In August, Every Hour Counts hosted, “From Idea to Action: An Institute for Building Expanded-Learning Systems,” a two-day event that brought together teams of leaders from 19 communities around the country to discuss the essential elements of expanded-learning systems. Mayor Rahm Emanuel, steadfast supporter of after-school and of our host city partner, After School Matters, set the tone for the event with his belief that after-school can transform lives: “Our obligation does not end at 3:30 pm on June 10. For our kids to live up to their potential, we need to live up to our obligation.”


City of Chicago Panel (from right to left): Moderator Mary Ellen Caron, CEO of After School Matters; Mayor Rahm Emanuel; Robbie Robinson, Managing Director of BDT& Company, After School Matters Board of Directors Vice Chair; and Gillian Darlow, CEO, Polk Bros. Foundation

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To dream the impossible dream

Guest post by Wokie Weah. This post originally appeared on the Youthprise blog on July 8, 2016.

Nancy Wong Photography, LLC

Like most Minnesotans, I woke up yesterday to the horrific news of Philando Castile’s death. My first thought was for his family. I marveled at the poise of his fiancé Diamond Reynolds, his four-year-old stepdaughter, mother, and uncle. As a mother myself, I was filled with all of the complex emotions that come up for the mothers of African American males. We live in constant fear for the safety of our sons. According to Bureau of Justice Statistics, 13% of black drivers are stopped by police while only 10% of white or Hispanic drivers are stopped, meaning that African Americans are 31% more likely to be pulled over.

Systems recreate systems. Violence perpetuates violence. The time is ripe to reimagine a way to end systematic racism.

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Policy Update: What We Know So Far About Federal Funding for Expanded-Learning in 2017

The federal budget and appropriations process can be quite a roller coaster, and this year is no exception. In the early phases of the annual appropriations process, the expanded-learning field faces the possibility of significantly reduced federal funding in fiscal year 2017 (FY17) as Congress balances competing needs and limited funds.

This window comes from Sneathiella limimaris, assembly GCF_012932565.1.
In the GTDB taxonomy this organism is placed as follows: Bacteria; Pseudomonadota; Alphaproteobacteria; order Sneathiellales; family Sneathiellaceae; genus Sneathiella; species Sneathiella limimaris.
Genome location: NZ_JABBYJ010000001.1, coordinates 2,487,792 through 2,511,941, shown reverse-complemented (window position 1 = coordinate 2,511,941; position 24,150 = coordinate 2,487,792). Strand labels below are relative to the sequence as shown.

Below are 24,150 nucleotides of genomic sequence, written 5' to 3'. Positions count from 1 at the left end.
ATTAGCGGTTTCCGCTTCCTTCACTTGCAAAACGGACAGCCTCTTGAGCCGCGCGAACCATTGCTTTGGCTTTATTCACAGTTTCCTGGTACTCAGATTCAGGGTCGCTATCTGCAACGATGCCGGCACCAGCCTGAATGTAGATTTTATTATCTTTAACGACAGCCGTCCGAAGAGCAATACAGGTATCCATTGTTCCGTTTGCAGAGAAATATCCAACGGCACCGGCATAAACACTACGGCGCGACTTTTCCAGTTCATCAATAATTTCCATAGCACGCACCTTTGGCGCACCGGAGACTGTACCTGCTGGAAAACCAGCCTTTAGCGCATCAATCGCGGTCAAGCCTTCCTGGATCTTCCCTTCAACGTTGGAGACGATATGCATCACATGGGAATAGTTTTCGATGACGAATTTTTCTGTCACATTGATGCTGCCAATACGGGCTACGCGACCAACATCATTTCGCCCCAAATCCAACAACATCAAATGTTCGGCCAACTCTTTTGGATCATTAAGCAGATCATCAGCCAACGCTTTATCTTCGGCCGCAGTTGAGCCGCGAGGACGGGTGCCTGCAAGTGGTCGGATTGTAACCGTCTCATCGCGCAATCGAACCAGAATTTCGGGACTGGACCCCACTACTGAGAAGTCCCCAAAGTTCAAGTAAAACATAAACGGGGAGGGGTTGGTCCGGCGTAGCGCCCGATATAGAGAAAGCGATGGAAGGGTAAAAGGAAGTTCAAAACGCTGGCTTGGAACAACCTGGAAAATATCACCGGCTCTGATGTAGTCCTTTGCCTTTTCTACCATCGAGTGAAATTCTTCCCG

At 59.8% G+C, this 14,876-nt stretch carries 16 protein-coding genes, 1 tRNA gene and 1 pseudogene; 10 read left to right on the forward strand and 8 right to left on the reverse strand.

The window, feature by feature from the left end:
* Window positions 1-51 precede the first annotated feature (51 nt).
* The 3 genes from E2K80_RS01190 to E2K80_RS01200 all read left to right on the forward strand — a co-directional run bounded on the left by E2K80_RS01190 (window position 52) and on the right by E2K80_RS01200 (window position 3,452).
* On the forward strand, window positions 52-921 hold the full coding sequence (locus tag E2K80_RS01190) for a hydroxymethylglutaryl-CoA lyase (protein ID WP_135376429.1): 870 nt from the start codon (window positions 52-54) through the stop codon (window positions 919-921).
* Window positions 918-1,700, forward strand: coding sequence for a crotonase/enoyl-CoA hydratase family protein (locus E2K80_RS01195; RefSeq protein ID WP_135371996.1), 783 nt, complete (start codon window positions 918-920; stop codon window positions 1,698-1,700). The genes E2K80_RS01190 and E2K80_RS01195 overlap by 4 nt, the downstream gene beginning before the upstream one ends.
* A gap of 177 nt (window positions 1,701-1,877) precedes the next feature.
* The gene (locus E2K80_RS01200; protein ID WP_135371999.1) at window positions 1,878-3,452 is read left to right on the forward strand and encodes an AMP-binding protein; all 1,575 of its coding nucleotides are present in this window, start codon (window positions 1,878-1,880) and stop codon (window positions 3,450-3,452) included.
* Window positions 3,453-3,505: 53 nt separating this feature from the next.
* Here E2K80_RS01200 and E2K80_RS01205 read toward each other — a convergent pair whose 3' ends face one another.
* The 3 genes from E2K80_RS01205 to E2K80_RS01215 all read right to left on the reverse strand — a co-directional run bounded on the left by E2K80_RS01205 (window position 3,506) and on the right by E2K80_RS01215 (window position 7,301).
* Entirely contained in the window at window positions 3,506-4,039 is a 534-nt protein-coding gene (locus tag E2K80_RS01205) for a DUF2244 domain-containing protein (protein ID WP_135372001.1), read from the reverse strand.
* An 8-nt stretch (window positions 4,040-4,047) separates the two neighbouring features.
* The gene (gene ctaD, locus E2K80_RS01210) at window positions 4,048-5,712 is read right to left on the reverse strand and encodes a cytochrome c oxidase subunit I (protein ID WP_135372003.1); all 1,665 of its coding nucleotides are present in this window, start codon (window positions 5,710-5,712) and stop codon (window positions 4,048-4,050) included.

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Announcing the Every Hour Counts National Learning Community!

Every Hour Counts put out a call for applications for a new initiative: a peer learning community composed of expanded-learning systems-builders ready to take their system to the next level. Today we are excited to announce the Every Hour Counts National Learning Community has launched with 13 cities and counties from around the country.

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What factors spark STEM engagement?

Guest post by Marielle Lovecchio. This post is part of the Every Hour Counts STEM Connections series.

Last month, our Nashville-based trio made the trek to New York City with a specific aim in mind: to figure out how ExpandED Schools creates opportunities for students to engage in high-quality science, technology, engineering, and math (STEM) learning after school, specifically through partnerships with formal (school day) and community (out-of-school) educators. We had all seen our share of one-off STEM activities, such as the infamous slime project, and were interested to see how collaboration between educators could lead to deeper STEM engagement. We wanted to learn how to help our students in Nashville’s expanded learning system, the Nashville After Zone Alliance (NAZA), reimagine their idea of what’s possible through the application of STEM.

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Bringing STEM Education from Niche to Necessary: the Every Hour Counts FUSE 3.0 Institute

This post originally appeared on STEM Next, a national leader in increasing opportunities in science, technology, engineering, and mathematics learning for youth across communities both in and out of school.

Editor’s Note: In 2010, ExpandED Schools and Every Hour Counts launched the Frontiers in Urban Science Education project with support from the Noyce Foundation. The project aims to scale access to high-quality STEM learning for kids in out-of-school time programs, building off lessons piloted in New York City by ExpandED Schools. In 2014, the FUSE project published a resource guide of strategies to advance informal science education in after-school, and is now leading six organizations from across the country in connecting out-of-school and in-school STEM learning with the Next Generation Science Standards.

“What variable do you think students were testing during the Rockin’ Rockets Design Challenge?” Jasmine Maldonado, Science Coach Supervisor from the New York Hall of Science, asked FUSE 3.0 Winter Institute participants before testing the rockets in the video above. The question sparked a buzz of conversation around the room as participants explored how the Next Generation Science Standards (NGSS) can be applied to expanded learning.

The presentation allowed us to step into students’ shoes to experience learning rooted in NGSS firsthand. We used our observation, critical thinking, communication, and teamwork skills to analyze the design variables students tested in the rocket challenge. We quickly realized that we were flexing the same social-emotional skills (SEL) to answer Maldonado’s question that students must use to be successful in the Challenge. The exercise highlighted a key FUSE theme: there are many ways to integrate both content acquisition and youth development in high-quality STEM learning.